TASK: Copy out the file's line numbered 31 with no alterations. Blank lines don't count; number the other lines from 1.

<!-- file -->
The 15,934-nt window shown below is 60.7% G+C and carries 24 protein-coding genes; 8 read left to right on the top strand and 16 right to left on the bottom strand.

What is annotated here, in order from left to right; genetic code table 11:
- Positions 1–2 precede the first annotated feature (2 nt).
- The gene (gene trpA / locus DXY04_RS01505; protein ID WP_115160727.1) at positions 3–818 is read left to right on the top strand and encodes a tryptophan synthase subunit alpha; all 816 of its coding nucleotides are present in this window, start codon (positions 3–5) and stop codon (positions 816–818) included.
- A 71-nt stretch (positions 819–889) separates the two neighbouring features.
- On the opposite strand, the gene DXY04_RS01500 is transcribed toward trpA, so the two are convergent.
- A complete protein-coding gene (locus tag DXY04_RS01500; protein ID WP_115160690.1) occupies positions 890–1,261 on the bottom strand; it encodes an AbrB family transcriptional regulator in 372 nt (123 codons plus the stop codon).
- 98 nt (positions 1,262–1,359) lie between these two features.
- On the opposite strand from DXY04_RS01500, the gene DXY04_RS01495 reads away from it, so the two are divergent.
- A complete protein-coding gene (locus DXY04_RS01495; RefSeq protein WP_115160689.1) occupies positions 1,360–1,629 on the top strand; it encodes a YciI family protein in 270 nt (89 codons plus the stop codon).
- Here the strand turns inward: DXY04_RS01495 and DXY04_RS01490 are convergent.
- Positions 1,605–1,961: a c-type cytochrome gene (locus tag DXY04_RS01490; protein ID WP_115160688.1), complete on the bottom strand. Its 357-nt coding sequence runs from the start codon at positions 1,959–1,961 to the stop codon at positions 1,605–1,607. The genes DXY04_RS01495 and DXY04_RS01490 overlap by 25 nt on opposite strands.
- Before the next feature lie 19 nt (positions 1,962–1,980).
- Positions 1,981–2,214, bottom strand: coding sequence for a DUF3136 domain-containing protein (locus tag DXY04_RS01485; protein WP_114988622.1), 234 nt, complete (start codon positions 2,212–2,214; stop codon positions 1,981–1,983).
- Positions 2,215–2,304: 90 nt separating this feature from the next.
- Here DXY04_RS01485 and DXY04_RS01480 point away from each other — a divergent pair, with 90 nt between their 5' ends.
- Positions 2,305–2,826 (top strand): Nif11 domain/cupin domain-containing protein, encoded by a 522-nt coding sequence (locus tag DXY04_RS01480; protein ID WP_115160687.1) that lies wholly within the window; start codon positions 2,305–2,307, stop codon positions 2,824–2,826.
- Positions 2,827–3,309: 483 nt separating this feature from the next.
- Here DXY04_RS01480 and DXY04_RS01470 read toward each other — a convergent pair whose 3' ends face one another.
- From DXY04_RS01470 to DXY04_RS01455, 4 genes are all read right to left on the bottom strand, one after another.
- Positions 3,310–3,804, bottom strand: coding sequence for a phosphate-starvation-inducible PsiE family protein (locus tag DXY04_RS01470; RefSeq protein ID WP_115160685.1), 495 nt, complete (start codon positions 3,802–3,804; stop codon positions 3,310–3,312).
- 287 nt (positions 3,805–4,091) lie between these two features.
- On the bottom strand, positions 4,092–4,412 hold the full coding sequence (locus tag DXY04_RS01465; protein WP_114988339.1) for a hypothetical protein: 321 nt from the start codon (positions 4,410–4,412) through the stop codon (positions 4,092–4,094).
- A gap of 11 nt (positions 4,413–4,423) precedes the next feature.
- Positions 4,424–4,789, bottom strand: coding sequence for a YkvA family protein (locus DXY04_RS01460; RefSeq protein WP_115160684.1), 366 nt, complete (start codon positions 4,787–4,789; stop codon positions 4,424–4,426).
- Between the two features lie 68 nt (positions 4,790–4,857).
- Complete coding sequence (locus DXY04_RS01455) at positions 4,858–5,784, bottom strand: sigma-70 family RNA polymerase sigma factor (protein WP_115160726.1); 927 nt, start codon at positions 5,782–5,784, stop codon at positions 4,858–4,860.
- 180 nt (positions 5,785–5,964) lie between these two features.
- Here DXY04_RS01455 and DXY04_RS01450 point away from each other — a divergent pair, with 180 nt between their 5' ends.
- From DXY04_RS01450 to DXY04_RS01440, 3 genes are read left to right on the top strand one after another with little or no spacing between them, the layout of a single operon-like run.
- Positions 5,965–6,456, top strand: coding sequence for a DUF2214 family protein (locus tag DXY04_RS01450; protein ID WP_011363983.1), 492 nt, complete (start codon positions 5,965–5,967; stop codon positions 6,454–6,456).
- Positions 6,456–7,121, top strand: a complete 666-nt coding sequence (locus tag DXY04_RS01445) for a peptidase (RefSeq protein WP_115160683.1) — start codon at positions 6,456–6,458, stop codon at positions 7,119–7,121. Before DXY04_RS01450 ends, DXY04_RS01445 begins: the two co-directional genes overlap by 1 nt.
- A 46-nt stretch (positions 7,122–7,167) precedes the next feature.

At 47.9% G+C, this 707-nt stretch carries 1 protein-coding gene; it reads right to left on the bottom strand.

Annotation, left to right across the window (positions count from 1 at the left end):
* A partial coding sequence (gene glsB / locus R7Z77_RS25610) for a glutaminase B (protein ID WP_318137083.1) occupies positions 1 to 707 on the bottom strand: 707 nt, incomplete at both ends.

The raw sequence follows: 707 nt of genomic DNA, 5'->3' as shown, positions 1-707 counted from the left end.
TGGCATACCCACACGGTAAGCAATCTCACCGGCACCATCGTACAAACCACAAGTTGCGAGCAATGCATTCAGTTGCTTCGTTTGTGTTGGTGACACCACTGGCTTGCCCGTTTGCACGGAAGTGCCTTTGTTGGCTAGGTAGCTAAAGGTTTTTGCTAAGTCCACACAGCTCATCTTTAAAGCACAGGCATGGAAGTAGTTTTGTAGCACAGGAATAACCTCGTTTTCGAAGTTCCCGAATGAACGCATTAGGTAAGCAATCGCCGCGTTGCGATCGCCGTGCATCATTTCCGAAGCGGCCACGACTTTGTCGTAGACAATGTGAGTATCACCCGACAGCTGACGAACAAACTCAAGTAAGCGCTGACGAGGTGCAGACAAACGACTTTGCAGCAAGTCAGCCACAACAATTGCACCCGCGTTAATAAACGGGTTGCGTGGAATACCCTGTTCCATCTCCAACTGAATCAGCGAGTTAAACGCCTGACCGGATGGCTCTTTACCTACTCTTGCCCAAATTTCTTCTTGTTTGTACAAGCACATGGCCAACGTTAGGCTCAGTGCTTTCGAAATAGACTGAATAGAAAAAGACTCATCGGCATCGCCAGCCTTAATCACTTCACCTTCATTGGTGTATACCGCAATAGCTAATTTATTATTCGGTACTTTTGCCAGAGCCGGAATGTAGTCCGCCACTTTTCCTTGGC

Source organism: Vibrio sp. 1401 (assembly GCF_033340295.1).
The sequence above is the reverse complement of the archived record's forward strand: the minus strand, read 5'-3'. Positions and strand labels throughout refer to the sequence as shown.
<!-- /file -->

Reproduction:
- Positions 5,965–6,456, top strand: coding sequence for a DUF2214 family protein (locus tag DXY04_RS01450; protein ID WP_011363983.1), 492 nt, complete (start codon positions 5,965–5,967; stop codon positions 6,454–6,456).